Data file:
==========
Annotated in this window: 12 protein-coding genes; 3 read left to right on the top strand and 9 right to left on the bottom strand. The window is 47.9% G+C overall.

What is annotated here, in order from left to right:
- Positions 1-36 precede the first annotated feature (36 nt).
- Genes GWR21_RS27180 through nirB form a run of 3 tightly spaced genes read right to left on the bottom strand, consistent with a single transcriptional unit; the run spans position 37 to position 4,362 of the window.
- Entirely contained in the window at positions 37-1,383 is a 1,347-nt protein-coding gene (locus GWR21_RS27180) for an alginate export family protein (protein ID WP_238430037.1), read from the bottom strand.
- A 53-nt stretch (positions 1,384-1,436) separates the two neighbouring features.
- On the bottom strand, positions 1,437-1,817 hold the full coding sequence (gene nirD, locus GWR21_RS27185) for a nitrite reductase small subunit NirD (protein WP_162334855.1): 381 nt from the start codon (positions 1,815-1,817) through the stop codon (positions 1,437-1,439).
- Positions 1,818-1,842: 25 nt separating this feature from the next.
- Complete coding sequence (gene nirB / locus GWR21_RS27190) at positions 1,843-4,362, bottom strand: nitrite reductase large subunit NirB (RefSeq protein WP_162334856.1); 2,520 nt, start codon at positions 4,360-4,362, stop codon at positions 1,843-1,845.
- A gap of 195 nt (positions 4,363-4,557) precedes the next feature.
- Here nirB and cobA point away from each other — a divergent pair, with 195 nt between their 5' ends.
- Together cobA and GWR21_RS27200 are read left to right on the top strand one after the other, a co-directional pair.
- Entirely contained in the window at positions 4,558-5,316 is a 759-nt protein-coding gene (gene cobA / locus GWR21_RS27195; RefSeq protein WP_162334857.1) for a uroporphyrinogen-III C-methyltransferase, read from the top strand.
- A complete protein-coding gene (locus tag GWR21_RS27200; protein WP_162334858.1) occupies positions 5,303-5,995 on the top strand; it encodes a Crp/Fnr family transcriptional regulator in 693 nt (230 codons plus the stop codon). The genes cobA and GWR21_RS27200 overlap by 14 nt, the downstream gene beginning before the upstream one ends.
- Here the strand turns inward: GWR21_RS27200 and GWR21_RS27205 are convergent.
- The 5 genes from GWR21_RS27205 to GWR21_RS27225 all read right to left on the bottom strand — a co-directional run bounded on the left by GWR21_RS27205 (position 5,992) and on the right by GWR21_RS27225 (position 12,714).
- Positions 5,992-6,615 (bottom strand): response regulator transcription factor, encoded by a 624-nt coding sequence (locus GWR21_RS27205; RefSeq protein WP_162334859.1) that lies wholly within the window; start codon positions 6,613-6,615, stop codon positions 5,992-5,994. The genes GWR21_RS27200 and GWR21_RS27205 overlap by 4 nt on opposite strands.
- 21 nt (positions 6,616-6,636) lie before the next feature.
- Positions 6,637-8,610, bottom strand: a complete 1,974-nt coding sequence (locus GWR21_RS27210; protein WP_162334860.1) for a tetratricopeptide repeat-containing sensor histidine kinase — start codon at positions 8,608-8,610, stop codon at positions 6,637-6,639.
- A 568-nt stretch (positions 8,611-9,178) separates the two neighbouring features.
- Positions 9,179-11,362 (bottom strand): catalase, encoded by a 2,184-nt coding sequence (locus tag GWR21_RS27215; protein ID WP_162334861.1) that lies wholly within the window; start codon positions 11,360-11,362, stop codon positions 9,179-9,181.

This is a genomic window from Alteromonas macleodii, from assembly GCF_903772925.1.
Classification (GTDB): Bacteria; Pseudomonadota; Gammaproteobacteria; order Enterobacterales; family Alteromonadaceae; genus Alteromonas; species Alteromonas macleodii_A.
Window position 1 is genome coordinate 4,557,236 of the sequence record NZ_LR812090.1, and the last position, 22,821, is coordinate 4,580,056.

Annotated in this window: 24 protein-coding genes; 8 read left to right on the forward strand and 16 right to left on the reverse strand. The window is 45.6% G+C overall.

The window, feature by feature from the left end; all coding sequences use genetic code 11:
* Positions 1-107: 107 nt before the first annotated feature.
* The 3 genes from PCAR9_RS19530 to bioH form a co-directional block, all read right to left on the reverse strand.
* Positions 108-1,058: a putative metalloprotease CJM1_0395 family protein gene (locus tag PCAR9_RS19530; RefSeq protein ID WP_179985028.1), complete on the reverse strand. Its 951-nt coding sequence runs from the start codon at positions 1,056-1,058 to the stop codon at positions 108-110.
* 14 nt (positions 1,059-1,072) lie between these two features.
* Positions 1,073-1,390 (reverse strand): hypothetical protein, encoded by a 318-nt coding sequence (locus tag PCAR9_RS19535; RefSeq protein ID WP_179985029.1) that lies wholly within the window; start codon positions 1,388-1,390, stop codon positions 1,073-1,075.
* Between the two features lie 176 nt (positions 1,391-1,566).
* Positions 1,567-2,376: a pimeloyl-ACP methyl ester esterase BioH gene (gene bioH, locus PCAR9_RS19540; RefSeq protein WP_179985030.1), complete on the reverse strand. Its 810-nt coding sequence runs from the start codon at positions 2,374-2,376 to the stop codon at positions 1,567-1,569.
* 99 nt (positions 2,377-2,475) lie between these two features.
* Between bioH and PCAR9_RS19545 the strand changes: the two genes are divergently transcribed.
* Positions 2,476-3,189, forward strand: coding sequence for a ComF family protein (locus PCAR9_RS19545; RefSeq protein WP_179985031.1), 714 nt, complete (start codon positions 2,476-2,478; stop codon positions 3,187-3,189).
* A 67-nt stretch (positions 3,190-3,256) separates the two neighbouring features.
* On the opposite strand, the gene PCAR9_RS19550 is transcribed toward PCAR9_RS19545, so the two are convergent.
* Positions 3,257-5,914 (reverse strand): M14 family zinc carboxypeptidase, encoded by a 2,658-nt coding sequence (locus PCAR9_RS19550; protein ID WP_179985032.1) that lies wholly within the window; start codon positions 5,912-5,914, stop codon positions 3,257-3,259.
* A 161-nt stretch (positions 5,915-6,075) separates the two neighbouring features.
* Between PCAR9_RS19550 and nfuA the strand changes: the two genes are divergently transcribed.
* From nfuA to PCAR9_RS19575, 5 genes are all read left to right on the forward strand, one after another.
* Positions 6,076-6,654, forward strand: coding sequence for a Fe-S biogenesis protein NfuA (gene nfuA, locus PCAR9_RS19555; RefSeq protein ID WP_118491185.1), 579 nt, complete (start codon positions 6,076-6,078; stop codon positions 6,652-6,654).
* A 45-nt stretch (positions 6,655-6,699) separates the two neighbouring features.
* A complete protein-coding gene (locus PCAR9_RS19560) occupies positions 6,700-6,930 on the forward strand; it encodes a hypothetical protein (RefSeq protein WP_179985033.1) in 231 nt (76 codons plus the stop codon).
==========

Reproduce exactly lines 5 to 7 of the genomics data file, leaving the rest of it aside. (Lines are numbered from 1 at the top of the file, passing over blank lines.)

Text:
- Entirely contained in the window at positions 37-1,383 is a 1,347-nt protein-coding gene (locus GWR21_RS27180) for an alginate export family protein (protein ID WP_238430037.1), read from the bottom strand.
- A 53-nt stretch (positions 1,384-1,436) separates the two neighbouring features.
- On the bottom strand, positions 1,437-1,817 hold the full coding sequence (gene nirD, locus GWR21_RS27185) for a nitrite reductase small subunit NirD (protein WP_162334855.1): 381 nt from the start codon (positions 1,815-1,817) through the stop codon (positions 1,437-1,439).